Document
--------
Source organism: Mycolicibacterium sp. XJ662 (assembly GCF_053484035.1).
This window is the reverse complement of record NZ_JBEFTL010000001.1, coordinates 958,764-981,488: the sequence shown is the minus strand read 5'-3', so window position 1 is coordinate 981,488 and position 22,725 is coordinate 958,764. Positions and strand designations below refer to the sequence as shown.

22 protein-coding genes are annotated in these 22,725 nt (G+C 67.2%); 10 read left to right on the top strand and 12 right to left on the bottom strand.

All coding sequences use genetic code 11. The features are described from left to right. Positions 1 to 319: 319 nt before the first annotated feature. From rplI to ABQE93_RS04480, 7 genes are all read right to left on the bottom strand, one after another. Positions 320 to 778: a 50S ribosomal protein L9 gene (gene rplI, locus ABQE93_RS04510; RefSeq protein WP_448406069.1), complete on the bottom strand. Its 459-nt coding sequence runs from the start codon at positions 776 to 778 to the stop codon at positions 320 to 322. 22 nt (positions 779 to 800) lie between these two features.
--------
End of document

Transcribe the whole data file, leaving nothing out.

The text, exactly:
Source organism: Mycolicibacterium sp. XJ662 (assembly GCF_053484035.1).
This window is the reverse complement of record NZ_JBEFTL010000001.1, coordinates 958,764-981,488: the sequence shown is the minus strand read 5'-3', so window position 1 is coordinate 981,488 and position 22,725 is coordinate 958,764. Positions and strand designations below refer to the sequence as shown.

22 protein-coding genes are annotated in these 22,725 nt (G+C 67.2%); 10 read left to right on the top strand and 12 right to left on the bottom strand.

All coding sequences use genetic code 11. The features are described from left to right. Positions 1 to 319: 319 nt before the first annotated feature. From rplI to ABQE93_RS04480, 7 genes are all read right to left on the bottom strand, one after another. Positions 320 to 778: a 50S ribosomal protein L9 gene (gene rplI, locus ABQE93_RS04510; RefSeq protein WP_448406069.1), complete on the bottom strand. Its 459-nt coding sequence runs from the start codon at positions 776 to 778 to the stop codon at positions 320 to 322. 22 nt (positions 779 to 800) lie between these two features.